American Chestnut (castanea dentata)

American Elm (ulmus americana)
January 13, 2016
American Beech (fagus grandifolia)
January 13, 2016

American Chestnut (castanea dentata)

American Chestnut 1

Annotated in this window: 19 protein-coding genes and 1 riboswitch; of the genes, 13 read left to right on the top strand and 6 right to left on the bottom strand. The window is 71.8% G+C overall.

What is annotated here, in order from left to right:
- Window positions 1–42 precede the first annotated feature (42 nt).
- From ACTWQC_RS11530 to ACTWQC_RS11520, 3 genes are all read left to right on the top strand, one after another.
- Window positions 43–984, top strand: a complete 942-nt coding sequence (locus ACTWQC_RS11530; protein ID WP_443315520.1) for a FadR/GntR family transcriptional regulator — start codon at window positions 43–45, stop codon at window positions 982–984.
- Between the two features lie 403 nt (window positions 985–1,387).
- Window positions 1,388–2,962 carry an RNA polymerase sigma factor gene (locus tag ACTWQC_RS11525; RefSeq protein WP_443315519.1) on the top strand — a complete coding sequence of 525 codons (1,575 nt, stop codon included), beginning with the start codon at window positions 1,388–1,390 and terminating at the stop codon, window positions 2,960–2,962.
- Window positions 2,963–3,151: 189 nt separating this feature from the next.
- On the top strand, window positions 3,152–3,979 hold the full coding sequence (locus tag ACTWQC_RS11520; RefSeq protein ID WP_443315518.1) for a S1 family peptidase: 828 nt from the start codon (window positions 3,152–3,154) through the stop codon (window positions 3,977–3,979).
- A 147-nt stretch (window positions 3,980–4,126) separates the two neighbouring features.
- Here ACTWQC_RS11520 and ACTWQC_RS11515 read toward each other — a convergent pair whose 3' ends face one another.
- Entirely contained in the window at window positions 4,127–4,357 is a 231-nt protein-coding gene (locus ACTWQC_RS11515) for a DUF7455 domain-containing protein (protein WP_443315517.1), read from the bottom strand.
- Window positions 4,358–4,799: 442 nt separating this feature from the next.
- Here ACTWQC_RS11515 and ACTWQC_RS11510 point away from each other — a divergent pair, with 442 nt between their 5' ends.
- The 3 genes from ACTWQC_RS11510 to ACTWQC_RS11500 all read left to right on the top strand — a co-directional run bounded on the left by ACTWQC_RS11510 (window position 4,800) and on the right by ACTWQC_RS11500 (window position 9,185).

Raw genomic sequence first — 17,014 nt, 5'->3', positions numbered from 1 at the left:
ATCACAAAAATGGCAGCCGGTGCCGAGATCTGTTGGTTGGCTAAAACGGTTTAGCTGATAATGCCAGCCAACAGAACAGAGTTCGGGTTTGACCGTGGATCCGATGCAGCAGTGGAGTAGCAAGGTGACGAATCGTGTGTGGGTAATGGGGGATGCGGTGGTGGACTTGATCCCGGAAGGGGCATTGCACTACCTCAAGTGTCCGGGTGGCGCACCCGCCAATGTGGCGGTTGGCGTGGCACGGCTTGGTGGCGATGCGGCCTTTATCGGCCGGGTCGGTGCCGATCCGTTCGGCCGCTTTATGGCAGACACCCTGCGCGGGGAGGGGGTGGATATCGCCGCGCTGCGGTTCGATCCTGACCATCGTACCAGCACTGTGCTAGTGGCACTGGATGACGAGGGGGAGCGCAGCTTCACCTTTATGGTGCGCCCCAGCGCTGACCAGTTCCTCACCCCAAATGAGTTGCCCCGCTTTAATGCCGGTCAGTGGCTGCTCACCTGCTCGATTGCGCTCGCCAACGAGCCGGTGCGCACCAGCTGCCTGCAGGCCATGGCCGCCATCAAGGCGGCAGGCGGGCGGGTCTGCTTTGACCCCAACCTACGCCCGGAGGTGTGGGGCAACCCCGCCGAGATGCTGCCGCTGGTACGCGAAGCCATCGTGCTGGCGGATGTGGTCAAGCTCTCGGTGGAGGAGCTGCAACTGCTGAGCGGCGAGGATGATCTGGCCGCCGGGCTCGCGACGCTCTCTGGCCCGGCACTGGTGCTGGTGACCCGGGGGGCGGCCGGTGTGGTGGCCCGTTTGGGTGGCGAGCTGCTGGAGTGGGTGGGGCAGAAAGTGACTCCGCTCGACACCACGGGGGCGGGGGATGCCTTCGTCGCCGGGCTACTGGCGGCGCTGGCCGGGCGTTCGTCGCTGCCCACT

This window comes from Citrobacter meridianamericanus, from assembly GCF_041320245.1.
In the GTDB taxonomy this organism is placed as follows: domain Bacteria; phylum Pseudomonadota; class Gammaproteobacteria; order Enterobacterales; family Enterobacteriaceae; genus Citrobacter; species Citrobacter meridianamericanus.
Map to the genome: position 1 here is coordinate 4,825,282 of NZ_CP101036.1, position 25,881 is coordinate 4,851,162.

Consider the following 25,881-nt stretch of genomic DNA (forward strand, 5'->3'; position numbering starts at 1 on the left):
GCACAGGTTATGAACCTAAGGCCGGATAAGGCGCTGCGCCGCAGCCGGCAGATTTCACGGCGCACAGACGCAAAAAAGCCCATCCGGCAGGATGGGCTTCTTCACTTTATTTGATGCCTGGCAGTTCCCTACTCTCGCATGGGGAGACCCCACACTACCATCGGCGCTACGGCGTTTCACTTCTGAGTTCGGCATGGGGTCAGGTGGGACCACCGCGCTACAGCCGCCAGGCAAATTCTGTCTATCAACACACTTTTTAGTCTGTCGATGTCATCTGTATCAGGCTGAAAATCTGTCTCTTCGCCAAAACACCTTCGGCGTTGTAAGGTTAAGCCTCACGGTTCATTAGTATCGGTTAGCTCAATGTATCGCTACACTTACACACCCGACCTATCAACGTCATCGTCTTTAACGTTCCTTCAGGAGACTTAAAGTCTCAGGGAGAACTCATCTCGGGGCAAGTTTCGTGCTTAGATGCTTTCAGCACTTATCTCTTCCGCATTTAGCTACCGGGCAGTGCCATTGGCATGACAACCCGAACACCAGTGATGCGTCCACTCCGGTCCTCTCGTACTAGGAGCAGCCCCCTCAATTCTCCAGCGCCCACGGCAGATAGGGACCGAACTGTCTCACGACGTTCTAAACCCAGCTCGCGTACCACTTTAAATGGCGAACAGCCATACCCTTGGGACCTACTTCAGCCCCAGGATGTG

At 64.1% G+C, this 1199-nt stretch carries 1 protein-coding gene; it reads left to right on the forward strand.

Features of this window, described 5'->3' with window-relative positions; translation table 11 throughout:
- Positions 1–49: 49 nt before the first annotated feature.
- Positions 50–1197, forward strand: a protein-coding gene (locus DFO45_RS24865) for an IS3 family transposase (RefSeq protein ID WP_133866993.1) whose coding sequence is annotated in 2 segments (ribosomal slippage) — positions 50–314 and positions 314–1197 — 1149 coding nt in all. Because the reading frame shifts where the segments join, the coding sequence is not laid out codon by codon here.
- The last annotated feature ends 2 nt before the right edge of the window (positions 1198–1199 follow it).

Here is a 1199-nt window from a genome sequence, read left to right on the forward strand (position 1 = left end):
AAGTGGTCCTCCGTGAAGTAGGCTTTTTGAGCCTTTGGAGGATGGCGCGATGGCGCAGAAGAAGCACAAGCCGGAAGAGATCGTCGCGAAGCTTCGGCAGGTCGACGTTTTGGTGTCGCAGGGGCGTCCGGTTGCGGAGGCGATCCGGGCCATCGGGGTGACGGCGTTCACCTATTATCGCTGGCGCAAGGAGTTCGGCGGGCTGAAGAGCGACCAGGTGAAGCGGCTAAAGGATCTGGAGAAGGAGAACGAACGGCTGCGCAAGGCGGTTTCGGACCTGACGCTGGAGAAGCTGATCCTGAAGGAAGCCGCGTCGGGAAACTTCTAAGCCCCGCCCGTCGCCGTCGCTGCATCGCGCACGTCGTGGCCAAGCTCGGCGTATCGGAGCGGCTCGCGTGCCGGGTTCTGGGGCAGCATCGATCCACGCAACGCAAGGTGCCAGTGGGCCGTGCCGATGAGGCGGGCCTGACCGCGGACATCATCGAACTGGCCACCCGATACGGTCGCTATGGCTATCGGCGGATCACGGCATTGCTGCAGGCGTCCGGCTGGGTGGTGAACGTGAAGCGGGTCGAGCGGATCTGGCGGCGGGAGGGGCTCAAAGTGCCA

This deciduous tree, because of the chestnut blight cryphonectria parasitica, is but rarely found along the Appalachian range and in northeastern America, where it used to be the dominant tree in the forest. Sprouting clumps, leftovers from dying chestnuts are what is found mostly in the woods. The cross-breeding of the American chestnut with the Chinese chestnut has proven successful and since around 2010 these chestnut trees are planted in woodland areas.The chestnut is monoecious (produces male and female flowers on the same tree) The small, pale green male flowers are in the catkins. The female parts can be found at the base of the catkins near the twig. The American chestnut requires two trees for pollination. The nuts on the tree are enclosed in spiny green burrs in a tan velvet lining. They are a nutrient rich food source for many animals. For people the American chestnut produces edible nuts that can be eaten raw or roasted. In the past the wood was used for furniture, fences, shingles, home construction, flooring, plywood, paper pulp, and telephone poles. Because of tannins found in the wood, it is highly resistant to decay. Most commercial chestnuts come from European chestnut trees while the very resistant to blight Chinese Chestnuts are lately the most commonly planted of the chestnut family in the United States, since the blight killed practically all American chestnuts.